Let’s start in the constellation Taurus the Bull. I can still recall one frigid January night back in high school when I first spotted the Crab Nebula (M1) through old 7×35 binoculars. Lying in a snow bank and scanning the winter stars, I aimed toward its location, 1° northwest of Zeta (ζ) Tauri, the Bull’s eastern horn. Sure enough, there it was. Admittedly, the Crab lies at the limit of most binoculars, but I could definitely make out its tiny patch by using averted vision. How about you?
Next, head 42° northwest to sparkling M34, one of my favorite early winter open clusters. M34, an object British amateur astronomer Jeff Bondono christened the Spiral Cluster, is located roughly midway between Algol (Beta [β] Persei) and Almach (Gamma [γ] Andromedae). Only 5° separate Algol and M34, and both just squeeze into the same view. M34 looks like a hazy patch of light about as large as the Full Moon. Through my 10×50 binoculars, the brightest of its 100 or so stars twinkle amid the soft glow of fainter, unresolved suns.
Next, target a different type of star group. Globular clusters litter the summer Milky Way, but winter holds just one within reach of most binoculars.
You’ll find M79 in the small constellation Lepus the Hare, directly south of Orion. To spot the cluster, extend a line from Arneb (Alpha [α] Leporis) through Nihal (Beta Leporis), and continue an equal distance southward. It can be challenging to see through 50mm binoculars, but with patience, you’ll spot the faint, round glow of M79 lying a Moon’s diameter east-northeast of the magnitude 5.5 star SAO 170351.
From Lepus, head north through Orion. You’re probably familiar with the Double Cluster in Perseus, but what about the “Double Cluster” in Taurus? That’s what Stéphane Meloche of Coaticook, Quebec, calls the close-set open clusters NGC 1807 and NGC 1817, which you’ll find some 8½° east of Aldebaran (Alpha Tauri). NGC 1807 contains about 20 stars and has an apparent diameter of 17′. Giant binoculars may just be able to resolve its brighter stars, which make a cruciform pattern. NGC 1817 proves a little less distinct, although it has about three times as many stars. Viewing both together through his binoculars reminds Deer Park, Washington, observer Jonathan Casselman of a bow tie. Do you agree?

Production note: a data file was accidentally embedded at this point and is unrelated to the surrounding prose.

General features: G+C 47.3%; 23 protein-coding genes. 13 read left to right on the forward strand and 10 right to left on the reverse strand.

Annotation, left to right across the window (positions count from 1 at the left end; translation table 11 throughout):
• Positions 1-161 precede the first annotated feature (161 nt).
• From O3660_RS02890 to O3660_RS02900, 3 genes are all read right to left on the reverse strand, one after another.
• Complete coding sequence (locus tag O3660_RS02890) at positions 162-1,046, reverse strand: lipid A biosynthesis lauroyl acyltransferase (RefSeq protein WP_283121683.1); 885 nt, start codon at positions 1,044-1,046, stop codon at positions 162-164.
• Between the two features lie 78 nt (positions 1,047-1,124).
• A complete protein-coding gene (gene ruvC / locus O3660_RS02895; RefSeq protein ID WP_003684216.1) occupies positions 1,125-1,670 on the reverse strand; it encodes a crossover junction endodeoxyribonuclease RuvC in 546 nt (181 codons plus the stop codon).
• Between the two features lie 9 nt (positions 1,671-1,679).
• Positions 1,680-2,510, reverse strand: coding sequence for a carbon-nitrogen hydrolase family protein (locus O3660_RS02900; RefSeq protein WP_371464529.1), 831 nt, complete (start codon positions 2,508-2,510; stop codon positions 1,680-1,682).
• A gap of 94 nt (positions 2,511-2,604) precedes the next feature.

For our next three targets, head to the constellation Monoceros the Unicorn. Of this trio, only M50 was known in Charles Messier’s time. Monoceros may be vague, but M50 is surprisingly easy to spot if you aim about halfway between Sirius (Alpha Canis Majoris) and Procyon (Alpha Canis Minoris). Through most binoculars, M50 looks like a soft blur of light peppered with a few dim stars. Its brightest sun, just south of the cluster’s center, shines at 8th magnitude and may appear golden through 80mm and larger binoculars.
Although Messier never saw this next open cluster, NGC 2232 is easily visible through binoculars if you look about two fields of view (13°) due east of the Orion Nebula (M42). This object’s brightest star is 5th-magnitude 10 Monocerotis.
The remaining 20 or so cluster suns range between 8th and 10th magnitude. With an apparent diameter equal to that of the Full Moon, triangular NGC 2232 strikes me as more enjoyable through binoculars than through most telescopes.
Our final stopping-off point in Monoceros is Hagrid’s Dragon (NGC 2301). Astronomy magazine Contributing Editor Stephen James O’Meara sees a dragon in flight when he looks at this cluster. He named it Hagrid’s Dragon after a creature in the Harry Potter series of novels by J. K. Rowling.
To find it, scan 13° west-southwest of Procyon. NGC 2301 will be there, displaying a tiny smudge centered on a dim star. With averted vision, I can count half a dozen faint stars within the mist in my 10x50s. My 20x80s further resolve that glow into many pinpoints.
Let’s wrap things up this season with a pair of pretty double stars. The first, Nu (ν) Geminorum, marks the halfway point between the ankles of the twin Gemini brothers. Aim its way, and you’ll discover that 4th-magnitude Nu flies through space with an 8th-magnitude partner just to its northwest. Set in a rich star field, both white stars are separated by nearly 2′, so just about any binoculars should resolve them.
Finally, the 4th-magnitude binary star 15 Geminorum nestles only 0.6° northwest of Nu Gem, just past an intervening star, 16 Gem. But be forewarned that only 25″ separate 15 Gem and its magnitude 8.4 companion. That’s right at the resolution threshold for 10x binoculars, so you’ll need to brace your equipment against a support or mount the binos on a tripod to steady the view. If you see them, can you also make out that 15 Gem is slightly yellowish and its companion faintly blue?
That’s our winter roundup, but there are many more breathtaking wonders awaiting you tonight. Dress warmly and enjoy the view. And remember our motto: Two eyes are better than one.